A new paradigm for understanding philippine politicsPresentation Transcript
By Amando Doronilla
What is a paradigm? Why is there a paradigm shift? How are resources used by politicians? Can we fully say that politics has changed since 1986 revolution? How has Civil Society shaped Philippine politics and to what degree?
Introduction Between 1972-1994, there was a failed authoritarian system, characterized by one party hegemony Constitution was rewritten twice in 1973 and 1987 Leadership was replaced through elections and extra-constitutional methods After 1986 revolution, multiparty system was developed
With regards to economy, cartels and monopolies which were protected by Marcos regime started to wane But, oligarchs have risen to power during the Aquino regime
Inadequacy of the TraditionalApproach Current studies show that “clientelism” is still being used in the country Clientelism is defined as the study of power and of the state as a source of resources to legitimize the traditional elite’s domination of politics
Patronage, coercion and payoffs determine the outcome of elections, based on patron- client paradigm Much of the literature on Philippine politics describes Philippine democracy as elite democracy However, the author, Doronilla disagrees and believes that there had been developments after 1986
Continuity or Change? In his book, A Changeless Land, David Timberman notes that the 1986 revolution restored democracy in the Philippines However, Aquino’s administration had to defend itself from 7 coup attempts In one of the interviews of Sen. Honasan, he said the shift of power from Marcos to Aquino is a shift of one elite to another elite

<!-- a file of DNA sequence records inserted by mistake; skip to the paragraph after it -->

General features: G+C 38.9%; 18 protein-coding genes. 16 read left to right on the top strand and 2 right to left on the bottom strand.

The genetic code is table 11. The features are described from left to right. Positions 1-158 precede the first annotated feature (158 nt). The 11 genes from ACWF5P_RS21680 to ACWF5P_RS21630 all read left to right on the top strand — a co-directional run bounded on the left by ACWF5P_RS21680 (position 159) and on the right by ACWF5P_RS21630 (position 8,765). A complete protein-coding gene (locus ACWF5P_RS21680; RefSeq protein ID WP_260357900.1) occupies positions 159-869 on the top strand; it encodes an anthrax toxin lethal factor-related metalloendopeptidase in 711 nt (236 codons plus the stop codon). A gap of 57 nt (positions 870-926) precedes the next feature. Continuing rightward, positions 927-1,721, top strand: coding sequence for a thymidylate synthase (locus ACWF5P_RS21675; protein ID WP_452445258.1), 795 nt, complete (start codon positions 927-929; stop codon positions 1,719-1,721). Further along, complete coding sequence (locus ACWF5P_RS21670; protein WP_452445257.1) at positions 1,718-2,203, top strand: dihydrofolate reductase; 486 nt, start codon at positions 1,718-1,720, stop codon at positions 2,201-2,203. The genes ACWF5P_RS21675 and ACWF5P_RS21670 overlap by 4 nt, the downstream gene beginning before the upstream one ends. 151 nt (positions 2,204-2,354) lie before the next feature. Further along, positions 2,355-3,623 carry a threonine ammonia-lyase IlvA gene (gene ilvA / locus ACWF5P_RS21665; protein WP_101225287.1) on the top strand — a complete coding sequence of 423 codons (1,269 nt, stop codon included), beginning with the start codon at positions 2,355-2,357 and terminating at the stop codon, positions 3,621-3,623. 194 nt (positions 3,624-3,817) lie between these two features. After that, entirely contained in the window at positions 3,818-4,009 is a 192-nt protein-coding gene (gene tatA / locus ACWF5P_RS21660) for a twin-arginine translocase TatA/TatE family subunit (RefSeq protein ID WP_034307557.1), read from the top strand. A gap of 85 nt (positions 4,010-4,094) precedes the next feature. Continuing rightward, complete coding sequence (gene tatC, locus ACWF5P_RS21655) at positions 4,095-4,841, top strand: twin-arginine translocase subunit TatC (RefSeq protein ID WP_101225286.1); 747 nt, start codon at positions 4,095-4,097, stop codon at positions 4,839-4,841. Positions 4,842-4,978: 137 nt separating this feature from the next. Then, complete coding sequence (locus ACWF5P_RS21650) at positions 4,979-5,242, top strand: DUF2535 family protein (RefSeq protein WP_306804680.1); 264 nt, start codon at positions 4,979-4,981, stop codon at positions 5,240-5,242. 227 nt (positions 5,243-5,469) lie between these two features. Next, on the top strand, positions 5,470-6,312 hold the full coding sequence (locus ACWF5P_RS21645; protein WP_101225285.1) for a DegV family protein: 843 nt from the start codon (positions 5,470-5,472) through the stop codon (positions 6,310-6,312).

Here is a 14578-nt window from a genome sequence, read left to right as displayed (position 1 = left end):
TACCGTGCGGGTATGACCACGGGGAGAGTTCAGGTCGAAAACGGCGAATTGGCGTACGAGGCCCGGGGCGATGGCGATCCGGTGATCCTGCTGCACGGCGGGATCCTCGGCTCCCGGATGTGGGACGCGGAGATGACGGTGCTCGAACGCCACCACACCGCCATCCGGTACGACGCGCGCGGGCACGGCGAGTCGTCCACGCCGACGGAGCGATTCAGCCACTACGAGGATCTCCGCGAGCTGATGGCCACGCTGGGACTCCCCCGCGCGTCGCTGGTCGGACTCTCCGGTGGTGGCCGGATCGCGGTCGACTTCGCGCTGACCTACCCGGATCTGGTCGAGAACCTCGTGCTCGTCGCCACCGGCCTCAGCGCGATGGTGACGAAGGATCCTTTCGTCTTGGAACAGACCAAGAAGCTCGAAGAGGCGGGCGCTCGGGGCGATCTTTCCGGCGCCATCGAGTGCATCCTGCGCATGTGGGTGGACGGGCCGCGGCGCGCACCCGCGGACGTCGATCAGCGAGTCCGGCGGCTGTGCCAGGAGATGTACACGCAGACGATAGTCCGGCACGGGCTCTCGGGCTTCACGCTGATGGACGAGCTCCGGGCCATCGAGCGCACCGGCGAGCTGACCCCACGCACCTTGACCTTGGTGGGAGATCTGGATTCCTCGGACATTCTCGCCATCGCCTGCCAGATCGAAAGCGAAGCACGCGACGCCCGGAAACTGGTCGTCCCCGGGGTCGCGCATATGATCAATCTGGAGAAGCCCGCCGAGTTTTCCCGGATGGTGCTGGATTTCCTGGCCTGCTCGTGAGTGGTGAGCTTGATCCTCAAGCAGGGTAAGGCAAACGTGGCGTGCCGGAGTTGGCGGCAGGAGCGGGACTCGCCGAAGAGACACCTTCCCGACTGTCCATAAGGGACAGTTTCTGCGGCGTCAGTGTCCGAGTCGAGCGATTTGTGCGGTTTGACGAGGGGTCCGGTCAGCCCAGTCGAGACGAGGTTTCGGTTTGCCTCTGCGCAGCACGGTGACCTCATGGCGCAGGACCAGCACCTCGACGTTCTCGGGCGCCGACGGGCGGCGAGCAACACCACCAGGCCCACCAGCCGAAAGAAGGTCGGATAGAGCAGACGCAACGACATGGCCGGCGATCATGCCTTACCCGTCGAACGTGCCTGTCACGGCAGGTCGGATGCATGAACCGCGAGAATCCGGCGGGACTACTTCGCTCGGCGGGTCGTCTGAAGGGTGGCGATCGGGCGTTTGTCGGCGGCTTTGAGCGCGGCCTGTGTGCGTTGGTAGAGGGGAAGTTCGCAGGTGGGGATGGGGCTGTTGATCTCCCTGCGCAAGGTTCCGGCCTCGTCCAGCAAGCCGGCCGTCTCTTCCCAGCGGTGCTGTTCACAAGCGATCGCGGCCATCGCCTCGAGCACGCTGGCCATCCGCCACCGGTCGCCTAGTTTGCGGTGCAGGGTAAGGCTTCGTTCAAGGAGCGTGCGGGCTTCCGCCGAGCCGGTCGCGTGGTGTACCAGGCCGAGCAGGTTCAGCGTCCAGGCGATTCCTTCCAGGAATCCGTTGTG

Sen. Gringo Honasan
According to Timberman, there is a constant poverty, inequity and injustice that characterize Philippine society, particularly in the countryside Politics and economy are dominated by relatively small but durable group of political families Repetitiveness to charges of election fraud, corruption, nepotism and incompetence
In 1992, 145 of 199 representatives are from the political clans, where previously, it was 164 In 1940, only 10% of the representatives were from the business sector, but in the 9th Congress, it increased to 36%
Members come from not only the elite class, but the middle class (although, they have strong ties with the elites) Some came from the government sector and the law profession
The Growth of Civil Society Civil Society is an arena of autonomous groups impervious to and functioning outside the reach of patronage, dependence or paternalism of the patron-client or patronage model After 1986, NGO grew to 30,000 Yet, NGOs until today have not yet greatly influence political results to the extent that political families have become fewer
NGOs have participated in local elections, although no one has produced serious research on whether or not local-level political interventions have resulted in the entry of new blood in politics Different interests of NGOs make it difficult to influence national politics
Conclusion How are resources used by politicians? Can we fully say that politics has changed since 1986 revolution? How has Civil Society shaped Philippine politics and to what degree?